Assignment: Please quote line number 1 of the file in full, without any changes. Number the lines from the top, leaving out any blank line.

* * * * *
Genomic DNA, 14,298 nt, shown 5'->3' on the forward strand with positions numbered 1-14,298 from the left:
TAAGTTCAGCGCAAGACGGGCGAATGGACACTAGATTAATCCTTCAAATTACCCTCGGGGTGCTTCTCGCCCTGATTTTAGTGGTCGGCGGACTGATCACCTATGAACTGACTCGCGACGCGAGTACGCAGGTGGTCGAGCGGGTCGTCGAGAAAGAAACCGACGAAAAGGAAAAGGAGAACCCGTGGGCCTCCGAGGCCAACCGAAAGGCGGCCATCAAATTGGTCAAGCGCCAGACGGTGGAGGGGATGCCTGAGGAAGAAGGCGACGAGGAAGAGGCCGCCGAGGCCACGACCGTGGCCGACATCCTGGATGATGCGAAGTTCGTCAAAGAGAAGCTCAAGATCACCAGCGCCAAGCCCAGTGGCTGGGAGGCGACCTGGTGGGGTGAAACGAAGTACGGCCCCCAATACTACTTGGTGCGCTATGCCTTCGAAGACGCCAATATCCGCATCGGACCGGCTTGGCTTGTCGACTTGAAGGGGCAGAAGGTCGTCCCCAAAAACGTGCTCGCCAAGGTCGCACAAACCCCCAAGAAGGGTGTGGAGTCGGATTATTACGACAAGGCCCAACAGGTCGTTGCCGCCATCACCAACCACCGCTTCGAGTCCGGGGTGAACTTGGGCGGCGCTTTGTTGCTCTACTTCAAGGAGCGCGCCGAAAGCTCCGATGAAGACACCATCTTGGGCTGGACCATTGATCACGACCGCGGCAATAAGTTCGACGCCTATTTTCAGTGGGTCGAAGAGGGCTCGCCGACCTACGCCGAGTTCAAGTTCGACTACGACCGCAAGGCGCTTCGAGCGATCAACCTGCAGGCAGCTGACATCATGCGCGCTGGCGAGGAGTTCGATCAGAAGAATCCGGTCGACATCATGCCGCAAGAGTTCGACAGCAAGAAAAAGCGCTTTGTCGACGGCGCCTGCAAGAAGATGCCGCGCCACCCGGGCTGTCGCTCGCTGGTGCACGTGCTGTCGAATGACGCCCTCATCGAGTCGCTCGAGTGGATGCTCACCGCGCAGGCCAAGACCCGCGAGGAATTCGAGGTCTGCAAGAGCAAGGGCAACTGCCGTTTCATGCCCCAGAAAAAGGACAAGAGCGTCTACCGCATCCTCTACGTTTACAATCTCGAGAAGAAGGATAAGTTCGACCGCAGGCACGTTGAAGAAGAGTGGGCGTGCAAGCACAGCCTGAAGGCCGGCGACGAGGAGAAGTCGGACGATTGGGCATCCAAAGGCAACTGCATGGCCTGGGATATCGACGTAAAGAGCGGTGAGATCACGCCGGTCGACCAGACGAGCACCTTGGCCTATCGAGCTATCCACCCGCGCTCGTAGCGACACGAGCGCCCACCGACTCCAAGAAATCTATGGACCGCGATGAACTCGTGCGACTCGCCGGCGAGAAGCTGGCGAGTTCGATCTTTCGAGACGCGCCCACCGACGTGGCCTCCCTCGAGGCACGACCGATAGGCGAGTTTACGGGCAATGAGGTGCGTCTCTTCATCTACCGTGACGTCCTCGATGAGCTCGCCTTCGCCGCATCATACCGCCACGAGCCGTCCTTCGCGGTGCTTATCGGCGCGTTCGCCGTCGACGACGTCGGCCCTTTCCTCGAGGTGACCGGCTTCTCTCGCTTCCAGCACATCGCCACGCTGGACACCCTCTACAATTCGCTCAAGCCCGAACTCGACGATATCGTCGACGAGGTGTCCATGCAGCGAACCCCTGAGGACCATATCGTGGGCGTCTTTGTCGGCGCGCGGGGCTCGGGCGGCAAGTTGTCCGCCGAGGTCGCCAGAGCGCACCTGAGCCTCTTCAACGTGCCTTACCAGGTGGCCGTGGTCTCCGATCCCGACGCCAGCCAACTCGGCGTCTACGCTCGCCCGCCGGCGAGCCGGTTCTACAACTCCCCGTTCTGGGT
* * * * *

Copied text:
Genomic DNA, 14,298 nt, shown 5'->3' on the forward strand with positions numbered 1-14,298 from the left: